Denver Postal Center Gunman David Lee Jackson Releases Hostages and Is Taken Into Custody
Denver Postal Center Gunman David Lee Jackson Releases Hostages and Is Taken Into Custody After 9 1/2-Hour Standoff With PoliceBy MARTHA BELLISLE
DENVER (AP) _ A fired postal employee who held seven people hostage at a regional mail center surrendered on Christmas Eve after a 9 1/2-hour standoff with police.
David Lee Jackson, 42, surrendered at about 5 p.m, authorities said. The hostages were released unharmed.
``He was tired and wanted to see a peaceful resolution,″ Sgt. Dennis Cribari said. ``He wanted to get out of the jam he was in.″
Jackson held the hostages in a corner office of the building that stretches the length of 14 football fields, police said.
About 50 police officers, including a SWAT team and bomb squad, were joined by 25 FBI agents and 25 postal inspectors as authorities cordoned off the area. Hundreds of workers were evacuated.
``As a hostage negotiator you become only concerned with resolving this as peaceably as possible,″ Cribari said. ``Especially at Christmas time, people who are out of jobs, there is a lot of emotional stress that’s taking place.″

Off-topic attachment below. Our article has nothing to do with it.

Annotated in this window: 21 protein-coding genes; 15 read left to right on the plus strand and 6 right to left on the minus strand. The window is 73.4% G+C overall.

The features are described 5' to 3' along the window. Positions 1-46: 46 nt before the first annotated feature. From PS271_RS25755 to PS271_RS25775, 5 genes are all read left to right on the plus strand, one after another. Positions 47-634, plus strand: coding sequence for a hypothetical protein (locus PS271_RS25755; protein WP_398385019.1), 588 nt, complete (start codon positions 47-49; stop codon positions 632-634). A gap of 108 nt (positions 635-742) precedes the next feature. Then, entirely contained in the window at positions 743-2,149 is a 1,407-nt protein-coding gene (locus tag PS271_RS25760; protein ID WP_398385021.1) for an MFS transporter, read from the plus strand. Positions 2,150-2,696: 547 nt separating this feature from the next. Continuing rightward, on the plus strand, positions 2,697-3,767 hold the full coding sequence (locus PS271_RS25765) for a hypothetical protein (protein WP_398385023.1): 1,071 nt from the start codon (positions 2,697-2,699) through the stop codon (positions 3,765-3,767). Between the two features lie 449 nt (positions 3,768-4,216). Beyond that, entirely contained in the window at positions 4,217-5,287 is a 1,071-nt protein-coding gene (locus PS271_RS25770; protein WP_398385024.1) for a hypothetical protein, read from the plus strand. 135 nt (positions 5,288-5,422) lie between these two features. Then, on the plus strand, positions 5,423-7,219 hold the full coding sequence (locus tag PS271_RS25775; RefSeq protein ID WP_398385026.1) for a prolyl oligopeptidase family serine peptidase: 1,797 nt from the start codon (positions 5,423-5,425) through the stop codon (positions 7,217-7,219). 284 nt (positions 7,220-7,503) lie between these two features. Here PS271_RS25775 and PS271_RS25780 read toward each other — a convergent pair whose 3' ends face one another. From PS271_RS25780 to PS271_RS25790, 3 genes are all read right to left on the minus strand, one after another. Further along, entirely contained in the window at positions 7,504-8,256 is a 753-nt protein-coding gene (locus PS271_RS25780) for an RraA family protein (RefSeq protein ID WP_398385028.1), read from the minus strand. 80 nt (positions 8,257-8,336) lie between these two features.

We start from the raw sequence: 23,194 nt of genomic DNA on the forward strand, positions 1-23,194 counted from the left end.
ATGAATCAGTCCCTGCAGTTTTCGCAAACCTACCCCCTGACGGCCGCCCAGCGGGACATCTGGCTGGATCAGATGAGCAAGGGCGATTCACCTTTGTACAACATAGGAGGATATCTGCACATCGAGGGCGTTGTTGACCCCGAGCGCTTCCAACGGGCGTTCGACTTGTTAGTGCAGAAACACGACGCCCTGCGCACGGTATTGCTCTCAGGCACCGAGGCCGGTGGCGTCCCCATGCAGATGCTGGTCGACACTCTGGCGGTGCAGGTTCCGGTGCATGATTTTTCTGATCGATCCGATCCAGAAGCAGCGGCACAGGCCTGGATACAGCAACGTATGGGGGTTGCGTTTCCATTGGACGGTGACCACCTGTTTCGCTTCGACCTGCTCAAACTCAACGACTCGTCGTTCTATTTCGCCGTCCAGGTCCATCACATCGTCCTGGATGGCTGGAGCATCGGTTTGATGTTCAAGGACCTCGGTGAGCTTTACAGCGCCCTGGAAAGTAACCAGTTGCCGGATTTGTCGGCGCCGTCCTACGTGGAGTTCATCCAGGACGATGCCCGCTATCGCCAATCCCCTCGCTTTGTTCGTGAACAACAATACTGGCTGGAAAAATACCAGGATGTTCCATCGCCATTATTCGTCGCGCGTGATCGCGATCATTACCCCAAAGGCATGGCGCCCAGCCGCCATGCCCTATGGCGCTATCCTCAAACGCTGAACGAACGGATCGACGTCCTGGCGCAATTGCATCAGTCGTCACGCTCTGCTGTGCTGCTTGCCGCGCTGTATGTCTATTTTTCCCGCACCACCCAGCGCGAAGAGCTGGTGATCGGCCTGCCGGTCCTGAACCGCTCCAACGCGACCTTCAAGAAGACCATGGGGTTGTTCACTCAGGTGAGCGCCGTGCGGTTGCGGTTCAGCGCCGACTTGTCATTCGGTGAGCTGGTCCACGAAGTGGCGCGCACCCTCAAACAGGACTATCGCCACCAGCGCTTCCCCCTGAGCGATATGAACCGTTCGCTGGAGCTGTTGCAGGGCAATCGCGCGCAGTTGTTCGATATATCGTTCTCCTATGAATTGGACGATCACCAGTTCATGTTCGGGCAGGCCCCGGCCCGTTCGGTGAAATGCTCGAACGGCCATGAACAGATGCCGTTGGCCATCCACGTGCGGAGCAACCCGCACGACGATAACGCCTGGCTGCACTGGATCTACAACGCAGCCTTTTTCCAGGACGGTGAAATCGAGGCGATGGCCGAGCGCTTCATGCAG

Jackson allegedly got in shortly after 7 a.m. with a shotgun, possibly through loading docks. He was holding the hostages in a supervisor’s office. The boss he had threatened was not working at the time and postal inspectors wouldn’t say whose office it is.
Police negotiated with the gunman through the day and sent food into the office.
About 75 people continued to sort last-minute Christmas packages and letters in a different part of the building during the standoff. The 24-hour plant is one of the nation’s largest and busiest, handling most of the mail for Colorado and Wyoming.
Some 3,000 people work at the center, which includes a 24-hour post office.
In the past decade, shootings by postal employees have become all too common.
In August 1986, Patrick Henry Sherrill, a part-time letter carrier in Edmond, Okla., killed 14 colleagues and himself. He had faced the possibility of being fired.
In Milwaukee earlier this month, a postal worker turned down for promotion to a day job killed a co-worker he had feuded with, wounded the supervisor who had reprimanded him and injured another worker before he put the 9mm handgun in his mouth and killed himself.
``Something is wrong,″ said Paul Mendrick, president of the postal union in Denver. ``There’s just too many of these situations happening across the country to say this is a coincidence.″